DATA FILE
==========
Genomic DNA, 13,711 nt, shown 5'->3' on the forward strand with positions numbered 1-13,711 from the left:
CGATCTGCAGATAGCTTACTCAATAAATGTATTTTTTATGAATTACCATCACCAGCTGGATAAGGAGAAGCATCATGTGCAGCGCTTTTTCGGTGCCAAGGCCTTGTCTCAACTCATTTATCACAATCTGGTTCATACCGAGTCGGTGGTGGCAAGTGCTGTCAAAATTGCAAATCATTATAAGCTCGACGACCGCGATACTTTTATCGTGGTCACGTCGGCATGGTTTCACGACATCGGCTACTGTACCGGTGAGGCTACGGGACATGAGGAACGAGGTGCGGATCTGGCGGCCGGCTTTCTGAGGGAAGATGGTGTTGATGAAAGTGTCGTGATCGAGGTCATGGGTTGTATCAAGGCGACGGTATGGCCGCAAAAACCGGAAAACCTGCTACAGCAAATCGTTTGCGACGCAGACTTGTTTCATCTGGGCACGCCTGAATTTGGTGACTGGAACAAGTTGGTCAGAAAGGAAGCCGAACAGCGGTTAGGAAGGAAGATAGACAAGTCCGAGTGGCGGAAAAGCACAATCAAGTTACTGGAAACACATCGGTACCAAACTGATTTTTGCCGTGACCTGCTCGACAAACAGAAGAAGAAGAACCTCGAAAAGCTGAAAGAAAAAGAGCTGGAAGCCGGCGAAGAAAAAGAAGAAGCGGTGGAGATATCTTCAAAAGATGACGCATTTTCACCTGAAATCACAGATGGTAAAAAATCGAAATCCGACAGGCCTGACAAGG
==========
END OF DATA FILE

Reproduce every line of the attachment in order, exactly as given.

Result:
Genomic DNA, 13,711 nt, shown 5'->3' on the forward strand with positions numbered 1-13,711 from the left:
CGATCTGCAGATAGCTTACTCAATAAATGTATTTTTTATGAATTACCATCACCAGCTGGATAAGGAGAAGCATCATGTGCAGCGCTTTTTCGGTGCCAAGGCCTTGTCTCAACTCATTTATCACAATCTGGTTCATACCGAGTCGGTGGTGGCAAGTGCTGTCAAAATTGCAAATCATTATAAGCTCGACGACCGCGATACTTTTATCGTGGTCACGTCGGCATGGTTTCACGACATCGGCTACTGTACCGGTGAGGCTACGGGACATGAGGAACGAGGTGCGGATCTGGCGGCCGGCTTTCTGAGGGAAGATGGTGTTGATGAAAGTGTCGTGATCGAGGTCATGGGTTGTATCAAGGCGACGGTATGGCCGCAAAAACCGGAAAACCTGCTACAGCAAATCGTTTGCGACGCAGACTTGTTTCATCTGGGCACGCCTGAATTTGGTGACTGGAACAAGTTGGTCAGAAAGGAAGCCGAACAGCGGTTAGGAAGGAAGATAGACAAGTCCGAGTGGCGGAAAAGCACAATCAAGTTACTGGAAACACATCGGTACCAAACTGATTTTTGCCGTGACCTGCTCGACAAACAGAAGAAGAAGAACCTCGAAAAGCTGAAAGAAAAAGAGCTGGAAGCCGGCGAAGAAAAAGAAGAAGCGGTGGAGATATCTTCAAAAGATGACGCATTTTCACCTGAAATCACAGATGGTAAAAAATCGAAATCCGACAGGCCTGACAAGG